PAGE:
I watched the Dark Crystal again the other day and it still entrances me even after so many years. This is a film that had a profound effect on my imagination as a child and continues to fuel and inspire me to this day. The coupling of Froud’s concept design and Henson’s ability to bring such creatures to life produced a truly unique piece of storytelling.
Reveling in the genius of its puppetry, I got to thinking about how the craft of model making and animatronics has been such a solid foundation for modern special effects and CGI. Poor George Lucas has taken a lot of hits in recent years for his continuous tinkering with the Star Wars franchise. In all honesty I’ve never had much of a problem with the new movies and animated shows, I like the fact another generation is growing up with Star Wars as an influence, and credit where credit is due, Lucas, ILM and Henson really set the bench mark of quality where model making and animatronics were concerned.
However, with the new Star Wars movies I do think Lucas made one huge mistake, he put too much focus on the CGI and stepped away from the animatronics and model building that made the first movies so captivating. This is most apparent in Yoda (less said about the Vodaphone abomination the better). In the original films Yoda was a puppet, a fantastic amalgamation of latex and micro mechanics given life by the brilliant Frank Oz, and although we all knew the little green nutsack wasn’t real he felt real, he occupied the same space, the same air as Luke; they shared the same light. In the new movies Yoda is all very impressive with his ninja moves and his intricate expressions but he feels removed, detached – fake. He’s not nearly as engaging as when he was a puppet. And this is something I feel many filmmakers have fallen prey to in the CGI revolution.
I’m not saying I dislike CGI, I love it, and when you have a whole world created in 3D without flesh and blood actors in it, then the suspension of disbelief works more effectively, if you look at any of the Pixar movies, or the jungle scenes in Avatar, or the dark golem world of 9, then you become totally absorbed in the hyper-reality of the world, it is dreamlike, but, more often than not, CGI spliced into real footage can be lacking.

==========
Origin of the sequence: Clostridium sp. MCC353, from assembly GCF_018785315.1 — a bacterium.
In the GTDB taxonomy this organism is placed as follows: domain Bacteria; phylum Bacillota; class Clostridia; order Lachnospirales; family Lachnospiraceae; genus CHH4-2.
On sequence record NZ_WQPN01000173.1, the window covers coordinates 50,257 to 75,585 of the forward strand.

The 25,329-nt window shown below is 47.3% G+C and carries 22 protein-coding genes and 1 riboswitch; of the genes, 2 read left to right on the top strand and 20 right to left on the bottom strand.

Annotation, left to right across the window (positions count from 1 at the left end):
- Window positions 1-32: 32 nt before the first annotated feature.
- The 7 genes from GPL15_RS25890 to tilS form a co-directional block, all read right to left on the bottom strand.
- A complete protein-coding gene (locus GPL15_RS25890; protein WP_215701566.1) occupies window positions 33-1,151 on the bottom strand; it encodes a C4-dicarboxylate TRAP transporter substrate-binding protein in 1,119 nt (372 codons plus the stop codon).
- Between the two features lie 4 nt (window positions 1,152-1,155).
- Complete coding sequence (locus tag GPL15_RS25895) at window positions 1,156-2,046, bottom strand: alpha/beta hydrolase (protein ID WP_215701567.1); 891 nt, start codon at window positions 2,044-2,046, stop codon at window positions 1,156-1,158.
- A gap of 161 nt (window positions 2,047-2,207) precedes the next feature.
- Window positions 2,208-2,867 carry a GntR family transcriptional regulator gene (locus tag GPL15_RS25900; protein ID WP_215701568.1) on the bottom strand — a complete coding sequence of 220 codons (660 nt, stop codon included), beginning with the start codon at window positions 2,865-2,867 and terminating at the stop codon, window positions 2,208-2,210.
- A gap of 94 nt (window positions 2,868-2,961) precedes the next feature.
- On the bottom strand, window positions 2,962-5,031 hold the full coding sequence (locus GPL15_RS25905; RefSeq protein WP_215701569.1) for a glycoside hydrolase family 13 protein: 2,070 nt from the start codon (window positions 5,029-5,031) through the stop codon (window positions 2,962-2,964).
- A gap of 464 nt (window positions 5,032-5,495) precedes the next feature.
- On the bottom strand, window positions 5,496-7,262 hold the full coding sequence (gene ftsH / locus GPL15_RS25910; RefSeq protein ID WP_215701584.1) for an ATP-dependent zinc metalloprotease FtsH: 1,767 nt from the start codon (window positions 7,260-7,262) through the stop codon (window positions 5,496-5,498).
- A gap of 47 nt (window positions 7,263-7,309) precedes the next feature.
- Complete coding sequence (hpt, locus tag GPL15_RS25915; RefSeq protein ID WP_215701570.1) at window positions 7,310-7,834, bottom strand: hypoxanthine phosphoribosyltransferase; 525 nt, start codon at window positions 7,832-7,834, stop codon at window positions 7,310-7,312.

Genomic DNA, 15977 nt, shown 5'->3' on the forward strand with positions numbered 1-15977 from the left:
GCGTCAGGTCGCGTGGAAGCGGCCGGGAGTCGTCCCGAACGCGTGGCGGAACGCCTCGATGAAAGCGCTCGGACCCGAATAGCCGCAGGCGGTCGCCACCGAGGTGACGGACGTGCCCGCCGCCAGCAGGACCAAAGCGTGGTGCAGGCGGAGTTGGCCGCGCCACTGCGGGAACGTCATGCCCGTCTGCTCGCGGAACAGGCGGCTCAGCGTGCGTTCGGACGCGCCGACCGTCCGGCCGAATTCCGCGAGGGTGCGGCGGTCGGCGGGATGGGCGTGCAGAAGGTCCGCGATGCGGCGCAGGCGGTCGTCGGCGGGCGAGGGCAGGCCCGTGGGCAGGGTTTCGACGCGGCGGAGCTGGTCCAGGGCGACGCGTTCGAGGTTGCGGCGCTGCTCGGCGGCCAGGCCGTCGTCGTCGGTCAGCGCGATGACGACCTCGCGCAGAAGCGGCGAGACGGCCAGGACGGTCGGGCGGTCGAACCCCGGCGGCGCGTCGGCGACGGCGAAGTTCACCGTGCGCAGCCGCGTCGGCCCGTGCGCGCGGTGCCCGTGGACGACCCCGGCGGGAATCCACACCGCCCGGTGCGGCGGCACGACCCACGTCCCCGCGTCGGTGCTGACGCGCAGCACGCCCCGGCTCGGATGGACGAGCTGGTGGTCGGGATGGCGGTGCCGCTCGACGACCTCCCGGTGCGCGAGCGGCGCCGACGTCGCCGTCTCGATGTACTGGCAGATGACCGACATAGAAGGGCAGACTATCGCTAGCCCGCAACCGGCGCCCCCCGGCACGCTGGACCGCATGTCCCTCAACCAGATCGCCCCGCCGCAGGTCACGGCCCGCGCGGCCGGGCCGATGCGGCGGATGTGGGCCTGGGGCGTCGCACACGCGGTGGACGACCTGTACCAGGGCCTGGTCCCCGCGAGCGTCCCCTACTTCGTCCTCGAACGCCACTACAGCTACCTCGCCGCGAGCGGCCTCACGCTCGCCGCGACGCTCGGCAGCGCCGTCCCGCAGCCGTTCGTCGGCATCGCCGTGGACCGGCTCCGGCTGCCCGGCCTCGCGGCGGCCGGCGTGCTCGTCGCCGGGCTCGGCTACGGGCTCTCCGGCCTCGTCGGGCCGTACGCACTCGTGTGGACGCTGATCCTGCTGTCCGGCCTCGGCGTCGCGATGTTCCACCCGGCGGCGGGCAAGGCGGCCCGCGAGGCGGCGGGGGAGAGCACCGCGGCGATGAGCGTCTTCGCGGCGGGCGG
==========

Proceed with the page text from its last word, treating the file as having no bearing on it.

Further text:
Two directors whose work I feel continues in the vein of Henson and early Lucas are Peter Jackson and Guillermo del Toro. Both can see the merits of model making and animatronics in helping to create totally immersive and believable worlds. They successfully meld CGI, actors, models and puppets into a seamless spectacle.
I was fortunate enough to work on a kids TV project with a puppeteer who had worked on del Toro’s Hellboy 2, playing the role of a creature in the troll market. His description of the set and characters and the way del Toro had such a love of the puppets and creatures in the scene was enthralling. When you look at the sequence in the movie it is a testament to how the puppets, prosthetics and set all gel perfectly, suspending our disbelief in a way that CGI can sometimes fail to do. Del Toro’s creatures in general are a feast for my imagination and the fact so many are actual physical occupants of our world makes them all the more pleasing, what I wouldn’t give to visit his creature workshop, although maybe not at night!
Jackson is the same, he opts for that ‘touchable’ object, whether its in the mindboggling ‘bigatures’ of Moria or Minas Tirith, or the oily ooze-dripping maw of the Mouth of Sauron, he gives his actors, and more importantly, his viewers something real to react to.
It pleases me greatly that there is such a strong return to the use of this craft in the mega-buck blockbusters being created today. For a while it looked like model making and animatronics might be lost beneath the tide of CGI, but fortunately the dedicated worldbuilders can see how the crafts enhance their visions making them even more real to our sophisticated but easily tricked eyes.
When I write of monsters or aliens I always picture a beautiful puppet in action, every frown and sneer, lurch and roar, perfectly played out by twitching circuits and meticulously rendered latex flesh. Long may this balance between the real and digital reign!
Here is the showreel of Gustav Hoegen – a true master of the craft! Just check out some of the crazy beings he has brought to life: